Kiernan: clean up IT

Kiernan: clean up IT

One-time building contractor Ian Kiernan is the founder and chairman of Clean Up Australia. ARN news editor Richard Noone talks to Kiernan on the current state of waste in the IT sector.

ARN: What are the biggest contributors to IT waste?

Kiernan: Well it's everything. It's the packaging it arrives in. It's the equipment when it becomes obsolete and defunct. It's the toner cartridges, it's the drums, and it's the huge volume of paper that's produced in offices. What we've got to do is start looking at the waste stream as a resource stream and get value from it instead of dumping it.

Waste stream to resource stream? How does that work?

Simply recycling paper will do that. You're not paying tip fees on it anymore. You've got someone willingly taking it away, whether it's Visy [Plastic] or whoever. The Kyocera example is a good one too. When your photocopier is finished and worn out or the cartridges are defunct you don't need to dump them - Kyocera will come and take them away and recycle them.

How would you rate the IT industry against, say, mining or other verticals?

I wouldn't have that statistic at my fingertips. It's by and large a responsible industry, but there is still a lot more they can do and some operators are better than others. The thing is, when you get an operator that comes and wants to lift their game and lift their recycling rates then that takes the argument to their competitors. Personally, I would rather deal with somebody that has that high level of commitment if the price of their products was the same as somebody who doesn't give a damn.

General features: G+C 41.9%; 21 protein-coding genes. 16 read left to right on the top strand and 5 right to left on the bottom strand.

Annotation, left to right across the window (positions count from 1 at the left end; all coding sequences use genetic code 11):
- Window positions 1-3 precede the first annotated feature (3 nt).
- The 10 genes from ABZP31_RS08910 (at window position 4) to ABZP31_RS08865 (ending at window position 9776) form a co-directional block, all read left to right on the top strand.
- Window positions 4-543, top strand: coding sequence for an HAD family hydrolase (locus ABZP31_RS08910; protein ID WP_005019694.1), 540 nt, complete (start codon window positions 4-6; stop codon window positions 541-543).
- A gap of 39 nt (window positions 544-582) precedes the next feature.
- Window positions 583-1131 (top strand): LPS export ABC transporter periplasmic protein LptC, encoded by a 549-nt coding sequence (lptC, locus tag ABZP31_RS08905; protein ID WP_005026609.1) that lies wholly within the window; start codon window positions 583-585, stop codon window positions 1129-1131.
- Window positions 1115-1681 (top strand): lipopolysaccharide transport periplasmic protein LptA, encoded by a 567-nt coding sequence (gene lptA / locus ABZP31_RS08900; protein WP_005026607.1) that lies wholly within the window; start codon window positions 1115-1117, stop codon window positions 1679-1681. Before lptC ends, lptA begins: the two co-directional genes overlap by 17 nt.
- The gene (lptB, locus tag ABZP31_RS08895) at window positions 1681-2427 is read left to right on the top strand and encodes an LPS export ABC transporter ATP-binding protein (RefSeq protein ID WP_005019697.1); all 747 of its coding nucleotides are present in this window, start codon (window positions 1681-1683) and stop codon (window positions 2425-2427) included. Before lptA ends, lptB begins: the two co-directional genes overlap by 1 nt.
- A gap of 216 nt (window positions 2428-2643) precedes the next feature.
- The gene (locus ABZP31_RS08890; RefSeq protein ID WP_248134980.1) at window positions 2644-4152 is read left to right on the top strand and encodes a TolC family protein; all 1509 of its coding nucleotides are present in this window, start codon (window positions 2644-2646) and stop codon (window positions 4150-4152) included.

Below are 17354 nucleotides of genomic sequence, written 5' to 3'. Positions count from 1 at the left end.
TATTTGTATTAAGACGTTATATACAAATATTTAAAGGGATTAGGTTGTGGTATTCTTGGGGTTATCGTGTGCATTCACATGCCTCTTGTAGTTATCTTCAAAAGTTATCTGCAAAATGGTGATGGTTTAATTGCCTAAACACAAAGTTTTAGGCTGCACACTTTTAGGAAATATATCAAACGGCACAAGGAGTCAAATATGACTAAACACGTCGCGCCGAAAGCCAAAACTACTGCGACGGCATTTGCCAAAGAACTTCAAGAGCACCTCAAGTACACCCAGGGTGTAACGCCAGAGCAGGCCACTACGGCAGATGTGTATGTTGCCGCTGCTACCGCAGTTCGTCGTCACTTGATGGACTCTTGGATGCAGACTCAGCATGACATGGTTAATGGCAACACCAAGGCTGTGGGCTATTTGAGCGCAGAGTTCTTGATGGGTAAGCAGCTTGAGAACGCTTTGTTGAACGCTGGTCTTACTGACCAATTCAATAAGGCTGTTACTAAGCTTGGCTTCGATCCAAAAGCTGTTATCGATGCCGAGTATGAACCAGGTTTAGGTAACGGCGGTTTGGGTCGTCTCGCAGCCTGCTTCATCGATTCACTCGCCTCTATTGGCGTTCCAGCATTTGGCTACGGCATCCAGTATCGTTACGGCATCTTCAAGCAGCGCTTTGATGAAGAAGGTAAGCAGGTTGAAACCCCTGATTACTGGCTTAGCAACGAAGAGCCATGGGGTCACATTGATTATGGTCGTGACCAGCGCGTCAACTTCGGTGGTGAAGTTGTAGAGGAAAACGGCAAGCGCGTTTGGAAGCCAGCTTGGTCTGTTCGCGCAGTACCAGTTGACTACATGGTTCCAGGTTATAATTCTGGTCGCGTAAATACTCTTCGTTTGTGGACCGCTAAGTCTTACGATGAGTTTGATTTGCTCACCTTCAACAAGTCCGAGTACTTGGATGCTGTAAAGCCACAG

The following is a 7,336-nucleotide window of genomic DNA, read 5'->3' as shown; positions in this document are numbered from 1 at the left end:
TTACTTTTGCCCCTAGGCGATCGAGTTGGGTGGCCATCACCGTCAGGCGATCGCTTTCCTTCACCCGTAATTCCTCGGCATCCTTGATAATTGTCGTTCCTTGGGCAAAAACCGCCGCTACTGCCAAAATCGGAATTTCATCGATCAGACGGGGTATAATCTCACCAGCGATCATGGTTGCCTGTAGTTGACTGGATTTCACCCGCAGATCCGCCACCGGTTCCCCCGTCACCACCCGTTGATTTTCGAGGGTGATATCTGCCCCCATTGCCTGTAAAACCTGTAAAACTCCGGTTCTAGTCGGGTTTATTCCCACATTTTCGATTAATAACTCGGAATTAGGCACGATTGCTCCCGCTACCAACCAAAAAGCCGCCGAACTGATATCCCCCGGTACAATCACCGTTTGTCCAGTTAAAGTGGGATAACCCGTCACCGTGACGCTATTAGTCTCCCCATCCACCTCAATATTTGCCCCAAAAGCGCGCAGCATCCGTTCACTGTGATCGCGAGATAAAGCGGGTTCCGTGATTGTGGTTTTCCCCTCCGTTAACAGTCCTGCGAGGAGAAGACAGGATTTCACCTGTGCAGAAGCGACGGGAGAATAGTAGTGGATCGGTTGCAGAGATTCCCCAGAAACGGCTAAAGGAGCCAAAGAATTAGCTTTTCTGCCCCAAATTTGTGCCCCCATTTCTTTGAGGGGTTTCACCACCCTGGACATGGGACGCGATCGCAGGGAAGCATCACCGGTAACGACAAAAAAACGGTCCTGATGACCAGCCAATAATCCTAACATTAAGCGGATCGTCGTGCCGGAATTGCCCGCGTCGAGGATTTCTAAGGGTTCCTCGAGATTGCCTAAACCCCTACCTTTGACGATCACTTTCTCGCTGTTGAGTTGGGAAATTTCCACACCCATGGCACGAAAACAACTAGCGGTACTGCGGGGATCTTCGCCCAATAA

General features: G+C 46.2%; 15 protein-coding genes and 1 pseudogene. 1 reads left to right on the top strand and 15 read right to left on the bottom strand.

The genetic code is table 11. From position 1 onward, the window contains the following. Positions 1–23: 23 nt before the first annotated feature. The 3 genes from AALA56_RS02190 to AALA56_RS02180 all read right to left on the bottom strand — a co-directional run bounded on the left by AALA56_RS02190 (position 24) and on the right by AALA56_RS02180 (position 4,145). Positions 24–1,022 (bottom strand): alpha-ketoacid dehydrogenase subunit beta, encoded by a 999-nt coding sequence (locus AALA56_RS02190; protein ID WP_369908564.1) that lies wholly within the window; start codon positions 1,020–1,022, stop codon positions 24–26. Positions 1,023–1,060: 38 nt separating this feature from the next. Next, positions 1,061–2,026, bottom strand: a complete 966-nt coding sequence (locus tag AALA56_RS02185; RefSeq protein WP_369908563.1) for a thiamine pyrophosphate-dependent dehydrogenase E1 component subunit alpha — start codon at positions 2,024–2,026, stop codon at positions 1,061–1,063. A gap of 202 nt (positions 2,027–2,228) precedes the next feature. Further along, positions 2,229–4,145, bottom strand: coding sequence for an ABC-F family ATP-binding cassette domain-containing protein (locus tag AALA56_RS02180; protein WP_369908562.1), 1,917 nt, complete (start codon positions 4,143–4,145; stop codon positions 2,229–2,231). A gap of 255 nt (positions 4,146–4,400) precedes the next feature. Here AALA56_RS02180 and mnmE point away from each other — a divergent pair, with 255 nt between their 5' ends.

Who owns the problem?

I support the European approach, which is that the producer of the waste should take responsibility for its proper disposal at the end of the day. After all, they've made the profit out of it. It is easier and better in the long run for it to be done on a voluntary basis rather than having to be legislated.

How do you measure the cost?

If you do pollute unnecessarily there is an additional cost somewhere down the line. It might not come directly to you or the polluter, but it's going to come to someone. If you go and buy 20 new computers and they all come packed in styrene and you let that styrene blow into the creek, then someone someday will have to clean that up or the council will do it, which will come out of your rates. Or you'll see a degraded stream so the environmental asset will be worth less than it would have been if that stream was pristine. These are basic green economics.

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